11:32 GMT +312 December 2019
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    A worker places the Union Jack flag on the facade of a shop at Casesmates square where British Prime Minister David Cameron will attend a 'Stronger In' campaign event in the British overseas territory Gibraltar, historically claimed by Spain, June 16, 2016.

    This is How EU Could Use Gibraltar Issue to Make Britain Pay Up Over Brexit

    © REUTERS / Jon Nazca
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    The hard case of Brexit between London and Brussels has once again revitalized the old dispute over the territory of Gibraltar.

    Recently, President of the European Council Donald Tusk said that in order to preserve control over the enclave after Brexit, Britain will have to make an agreement with Spain.

    Former Spanish Foreign Minister Jose Garcia-Margalio even said that the Spanish flag would soon fly over Gibraltar again.

    Meanwhile, UK Prime Minister Theresa May said that London remained committed to support for Gibraltar and would never negotiate its sovereignty. Former Tory leader Michael Howard said that the UK prime minister would be prepared to go to war to protect Gibraltar as ex-Prime Minister Margaret Thatcher once did for the Falklands.

    Gibraltar is a British Overseas Territory of 6.8 sq km, located on the southern end of the Iberian Peninsula. It was captured from Spain by an Anglo-Dutch force in 1704 during the War of the Spanish Succession and was subsequently ceded to Great Britain under the Treaty of Utrecht in 1713.

    Gibraltar is a militarily strategic stronghold, being at the entrance to the Mediterranean and has been the subject of a long-running dispute between Madrid and London.

    In June 2016, nearly 96 percent of the Gibraltar residents voted in favor of remaining in the EU, with almost 52 percent of UK citizens in total voting to leave the bloc during a Brexit referendum.

    The revival of the Gibraltar dispute caught London off-guard. Spanish diplomats managed to persuade their colleagues in Brussels that the Gibraltar issue could not be resolved automatically under the procedure of Britain’s withdrawal from the EU.

    According to the Sun, Prime Minister May said she could not rule out talks with Madrid over Gibraltar’s future. Gibraltar’s First Minister Fabian Picardo spoke against Spain’s sovereignty over the territory. He said that London should rule out giving Spain any say in deciding the future of the enclave because Madrid dictating terms on the issue would be "totally unfair."

    The possibility of making concessions to Spain has sparked public outrage in the UK.

    In early-March, the House of Lords issued a report entitled "Brexit: Gibraltar." It read: "We fully endorse the UK government’s commitment never to enter into sovereignty discussions against the will of the Gibraltarian people."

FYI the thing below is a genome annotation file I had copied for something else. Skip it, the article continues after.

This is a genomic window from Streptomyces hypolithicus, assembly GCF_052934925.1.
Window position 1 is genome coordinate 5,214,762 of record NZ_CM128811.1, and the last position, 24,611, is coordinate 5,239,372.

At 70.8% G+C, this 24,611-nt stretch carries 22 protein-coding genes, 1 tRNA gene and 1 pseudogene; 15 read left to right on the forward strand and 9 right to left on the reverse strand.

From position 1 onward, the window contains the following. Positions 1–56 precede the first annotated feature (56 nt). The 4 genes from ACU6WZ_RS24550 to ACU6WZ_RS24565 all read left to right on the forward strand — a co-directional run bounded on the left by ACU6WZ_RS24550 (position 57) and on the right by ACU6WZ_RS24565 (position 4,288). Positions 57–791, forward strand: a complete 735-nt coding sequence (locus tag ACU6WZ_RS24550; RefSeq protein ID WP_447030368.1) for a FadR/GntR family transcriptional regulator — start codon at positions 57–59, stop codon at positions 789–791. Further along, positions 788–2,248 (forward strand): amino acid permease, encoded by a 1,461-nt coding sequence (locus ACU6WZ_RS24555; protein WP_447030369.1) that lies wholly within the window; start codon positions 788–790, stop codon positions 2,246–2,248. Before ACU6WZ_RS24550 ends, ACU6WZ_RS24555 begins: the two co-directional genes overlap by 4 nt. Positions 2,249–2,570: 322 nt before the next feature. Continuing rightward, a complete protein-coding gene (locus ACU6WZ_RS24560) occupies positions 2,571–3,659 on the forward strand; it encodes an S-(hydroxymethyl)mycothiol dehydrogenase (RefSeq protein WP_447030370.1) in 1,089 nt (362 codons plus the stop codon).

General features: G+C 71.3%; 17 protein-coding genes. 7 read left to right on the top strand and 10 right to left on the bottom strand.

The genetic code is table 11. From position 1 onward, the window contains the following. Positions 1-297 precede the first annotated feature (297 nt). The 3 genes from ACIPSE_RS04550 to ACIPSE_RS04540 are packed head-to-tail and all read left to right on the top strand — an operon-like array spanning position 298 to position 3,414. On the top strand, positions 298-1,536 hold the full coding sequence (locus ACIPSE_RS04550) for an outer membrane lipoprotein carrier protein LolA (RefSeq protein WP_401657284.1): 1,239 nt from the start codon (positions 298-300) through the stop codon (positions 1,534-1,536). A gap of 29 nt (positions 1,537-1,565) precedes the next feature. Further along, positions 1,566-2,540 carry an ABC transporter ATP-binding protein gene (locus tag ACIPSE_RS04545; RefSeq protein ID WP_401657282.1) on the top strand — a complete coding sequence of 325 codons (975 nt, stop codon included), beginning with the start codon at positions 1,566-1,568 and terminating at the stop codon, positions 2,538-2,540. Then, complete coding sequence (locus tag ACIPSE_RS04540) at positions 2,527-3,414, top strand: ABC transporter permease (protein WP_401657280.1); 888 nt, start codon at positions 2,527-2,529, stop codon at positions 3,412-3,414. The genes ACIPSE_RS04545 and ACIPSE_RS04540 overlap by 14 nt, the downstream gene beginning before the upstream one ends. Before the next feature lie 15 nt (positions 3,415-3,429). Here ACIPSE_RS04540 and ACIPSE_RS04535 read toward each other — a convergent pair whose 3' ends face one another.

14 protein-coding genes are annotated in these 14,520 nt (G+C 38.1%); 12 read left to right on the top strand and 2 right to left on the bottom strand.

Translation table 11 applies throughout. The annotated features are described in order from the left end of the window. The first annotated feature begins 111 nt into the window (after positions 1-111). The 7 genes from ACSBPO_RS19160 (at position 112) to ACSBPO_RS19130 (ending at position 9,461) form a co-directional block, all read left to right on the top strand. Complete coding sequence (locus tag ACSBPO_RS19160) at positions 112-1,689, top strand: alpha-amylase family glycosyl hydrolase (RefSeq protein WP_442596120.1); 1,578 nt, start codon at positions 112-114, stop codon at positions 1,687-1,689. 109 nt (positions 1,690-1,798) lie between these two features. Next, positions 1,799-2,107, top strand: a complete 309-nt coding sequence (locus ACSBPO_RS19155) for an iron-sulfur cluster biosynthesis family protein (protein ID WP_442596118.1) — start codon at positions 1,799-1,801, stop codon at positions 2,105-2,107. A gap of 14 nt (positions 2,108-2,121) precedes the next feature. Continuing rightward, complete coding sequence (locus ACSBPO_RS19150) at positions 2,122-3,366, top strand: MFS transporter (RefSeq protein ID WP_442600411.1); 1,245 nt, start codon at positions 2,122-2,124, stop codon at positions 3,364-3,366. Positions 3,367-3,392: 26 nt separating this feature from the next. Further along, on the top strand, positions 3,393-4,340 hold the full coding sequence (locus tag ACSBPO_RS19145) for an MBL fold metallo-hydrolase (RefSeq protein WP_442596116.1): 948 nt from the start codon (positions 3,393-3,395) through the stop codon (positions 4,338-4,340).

Defense Secretary Michael Fallon said London is prepared to go "all the way" to make sure Gibraltar remains part of the UK.

    A direct military confrontation between Britain and Spain over Gibraltar is unlikely. Nevertheless, it seems that Madrid is not going to take the issue off the agenda. Possibly, its tactic will be to delay the talks, in a bid to force London to make certain concessions, even those not related to the territory claims.

    Among the EU country members, Spain is one of the most loyal to the idea of a United Europe. By pressuring London over Gibraltar, Madrid may also help Brussels resolve certain problems related to the Brexit procedure.

    The European Commission is demanding that Britain pay up to €60 billion ($64 billion) to settle its account before leaving the bloc, including compensation for financial commitments London had before the Brexit vote.

    The UK does not want to settle such a bill, and Brussels may use the Gibraltar issue to complicate as much as possible the withdrawal procedure.

    "The tiny piece of land is becoming a bargaining chip in the emerging diplomatic game between Britain and the European authorities. While not considering the military option, Brussels could harm London’s interests by delaying Brexit," journalist and political commentator Igor Gashkov wrote in a piece for Sputnik.

    According to Article 50, Britain has two years to negotiate deals and arrangements with the EU. Taking into account Brussels’ intention to examine all possible nuances of the deal, the procedure risks taking more than two years.

    From Brussels’ point of view, such a scenario would work out perfectly. If after two years of negotiations there is no deal on Brexit Britain will de facto lose its preferences in the European market. In this case, trade ties between the UK and the EU will be regulated by the norms of the World Trade Organization (WTO).


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    negotiations, Brexit, European Union, Theresa May, Donald Tusk, Gibraltar, Spain, United Kingdom
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